Playing devil's advocate to an extent, but lets consider the following code:

public List<Model> getModelsByTypeId(string modelTypeId)
{
    var result = new List<Model>();
    var dataset = myloverlysqlhelper(this.sqlForGettingModels, modelTypeId);
    //loop dataset and populate result...
    return result;
}

Here I have used 'generic' variable names instead of say modelResult and modelDataset and the meaning is made completely clear by the context.

I can copy and past the code into a dozen other similar functions and not have to edit the name in each.

But! even here I am still using modelTypeId instead of id or some more generic name. You could argue that the function name gives you enough context that id is justifiable, but would you ever put queryParameter? no, that wouldn't make any sense at all.

So, in summary, yes context allows you to be a little generic, you don't want to be having for(var integerWhichIAmCountingUpTo10 = 0;.... but generally a little extra description helps.

  • 3
    Copy and paste? You made the code general via the names and design. Go all out and make it completely reusable via generics and/or delegates. I imagine you would do this, but you did say "copy and paste". – Frank Hileman Apr 23 '18 at 16:24
  • generic repos are bad – Ewan Apr 23 '18 at 16:30
  • I would say all repositories are bad, but it was about variables. Your point in the answer is correct, I just would not promote copy and paste. – Frank Hileman Apr 23 '18 at 19:02
  • 1
    copy and paste with minor changes is sometimes better than making things super generic – Ewan Apr 23 '18 at 19:09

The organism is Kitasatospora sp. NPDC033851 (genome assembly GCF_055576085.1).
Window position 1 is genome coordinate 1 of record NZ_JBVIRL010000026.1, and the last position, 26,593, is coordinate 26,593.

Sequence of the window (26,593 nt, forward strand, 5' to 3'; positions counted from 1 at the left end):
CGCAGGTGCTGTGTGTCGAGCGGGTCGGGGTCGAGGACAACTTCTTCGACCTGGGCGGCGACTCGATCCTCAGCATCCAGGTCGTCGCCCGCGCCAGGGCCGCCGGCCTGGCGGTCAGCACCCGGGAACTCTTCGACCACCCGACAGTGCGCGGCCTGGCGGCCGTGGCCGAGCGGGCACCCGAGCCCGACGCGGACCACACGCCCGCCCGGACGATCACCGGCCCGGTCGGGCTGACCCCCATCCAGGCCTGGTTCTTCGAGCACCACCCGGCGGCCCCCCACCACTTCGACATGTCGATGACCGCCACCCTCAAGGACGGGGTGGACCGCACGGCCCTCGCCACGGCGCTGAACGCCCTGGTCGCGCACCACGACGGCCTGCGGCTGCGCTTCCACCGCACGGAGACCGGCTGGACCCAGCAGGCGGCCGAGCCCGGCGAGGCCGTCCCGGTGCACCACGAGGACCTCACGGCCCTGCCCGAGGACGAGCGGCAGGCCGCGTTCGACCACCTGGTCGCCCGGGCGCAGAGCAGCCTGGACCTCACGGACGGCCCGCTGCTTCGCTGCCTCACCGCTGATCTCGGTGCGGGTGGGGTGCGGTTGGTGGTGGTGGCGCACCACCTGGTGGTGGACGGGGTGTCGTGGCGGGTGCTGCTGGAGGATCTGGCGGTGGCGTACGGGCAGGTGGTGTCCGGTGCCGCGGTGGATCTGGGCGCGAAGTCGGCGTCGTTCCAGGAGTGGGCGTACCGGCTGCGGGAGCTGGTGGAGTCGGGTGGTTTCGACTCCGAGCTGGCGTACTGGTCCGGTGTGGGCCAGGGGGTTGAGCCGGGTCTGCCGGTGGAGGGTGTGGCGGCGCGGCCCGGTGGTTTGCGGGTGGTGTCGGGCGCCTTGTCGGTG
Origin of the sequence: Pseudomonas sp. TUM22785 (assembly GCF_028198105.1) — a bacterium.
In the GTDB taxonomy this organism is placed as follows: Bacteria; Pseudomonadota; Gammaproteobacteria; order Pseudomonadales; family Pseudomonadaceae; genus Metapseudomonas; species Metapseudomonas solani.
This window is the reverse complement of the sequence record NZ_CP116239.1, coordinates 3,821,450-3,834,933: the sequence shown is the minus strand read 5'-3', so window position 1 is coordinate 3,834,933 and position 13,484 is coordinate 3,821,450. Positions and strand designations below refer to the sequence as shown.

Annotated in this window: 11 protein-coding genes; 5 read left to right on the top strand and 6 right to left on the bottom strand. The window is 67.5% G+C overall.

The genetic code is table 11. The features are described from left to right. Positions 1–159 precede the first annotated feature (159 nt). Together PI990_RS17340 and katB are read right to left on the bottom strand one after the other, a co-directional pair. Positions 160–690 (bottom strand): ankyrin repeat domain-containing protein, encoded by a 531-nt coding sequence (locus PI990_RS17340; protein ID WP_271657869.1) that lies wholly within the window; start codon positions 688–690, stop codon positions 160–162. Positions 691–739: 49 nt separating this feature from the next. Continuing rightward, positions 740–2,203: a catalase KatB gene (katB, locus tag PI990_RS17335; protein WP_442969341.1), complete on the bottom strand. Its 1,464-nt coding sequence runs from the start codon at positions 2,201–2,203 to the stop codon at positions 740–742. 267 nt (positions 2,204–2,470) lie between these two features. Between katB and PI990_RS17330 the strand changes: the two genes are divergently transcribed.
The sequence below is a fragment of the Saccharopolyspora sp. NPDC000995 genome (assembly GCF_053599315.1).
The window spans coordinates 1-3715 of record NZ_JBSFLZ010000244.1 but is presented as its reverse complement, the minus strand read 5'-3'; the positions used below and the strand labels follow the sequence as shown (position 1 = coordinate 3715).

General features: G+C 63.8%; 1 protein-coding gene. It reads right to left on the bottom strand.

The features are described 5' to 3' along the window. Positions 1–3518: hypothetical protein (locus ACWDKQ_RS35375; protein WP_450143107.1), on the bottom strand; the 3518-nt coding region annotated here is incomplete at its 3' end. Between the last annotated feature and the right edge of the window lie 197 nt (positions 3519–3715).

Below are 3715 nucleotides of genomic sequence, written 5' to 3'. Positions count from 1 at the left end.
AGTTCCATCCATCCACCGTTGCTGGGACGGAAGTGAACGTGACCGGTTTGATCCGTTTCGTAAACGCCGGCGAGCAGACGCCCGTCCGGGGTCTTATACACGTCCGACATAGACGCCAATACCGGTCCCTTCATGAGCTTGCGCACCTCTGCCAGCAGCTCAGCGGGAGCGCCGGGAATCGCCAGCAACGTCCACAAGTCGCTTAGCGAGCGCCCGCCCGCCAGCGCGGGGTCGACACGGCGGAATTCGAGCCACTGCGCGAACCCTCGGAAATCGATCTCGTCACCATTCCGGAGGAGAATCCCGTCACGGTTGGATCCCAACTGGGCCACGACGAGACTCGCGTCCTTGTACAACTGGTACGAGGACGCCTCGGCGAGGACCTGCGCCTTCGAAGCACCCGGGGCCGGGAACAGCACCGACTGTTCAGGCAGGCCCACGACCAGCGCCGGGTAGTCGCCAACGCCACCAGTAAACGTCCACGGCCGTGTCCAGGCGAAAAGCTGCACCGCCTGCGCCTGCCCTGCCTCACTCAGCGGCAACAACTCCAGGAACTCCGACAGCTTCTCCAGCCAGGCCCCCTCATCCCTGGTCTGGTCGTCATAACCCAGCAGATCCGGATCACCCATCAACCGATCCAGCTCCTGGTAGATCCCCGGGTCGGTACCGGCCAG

• 1
    I guess the point is that, the one-sentence mentioning of "copy and past (sic)" seems to distract (or even ruin) an otherwise good answer. I would rephrase your answer in this way: for small functions, the function name already provides some context; function arguments can use a little bit of extra naming juice (for context) if that helps further reduce confusion, or to promote consistency (uniformity, pattern) in the user's brain. In a small function like this, bikeshedding about local variable name is nobody's business. Functions longer than 10 lines of code need written more carefully. – rwong Apr 24 '18 at 0:19
0

My answer would depend on the complexity of the code.

I've used result, but generally in contexts where the code is simple and/or the life of the variable is short.

If the code is complex (which it sounds like it's not in this case) vague variable names make it harder for the reader to understand the code because they have to waste cognitive overhead on remembering what the variable actually is.

Your Answer

By clicking “Post Your Answer”, you agree to our terms of service, privacy policy and cookie policy

Not the answer you're looking for? Browse other questions tagged or ask your own question.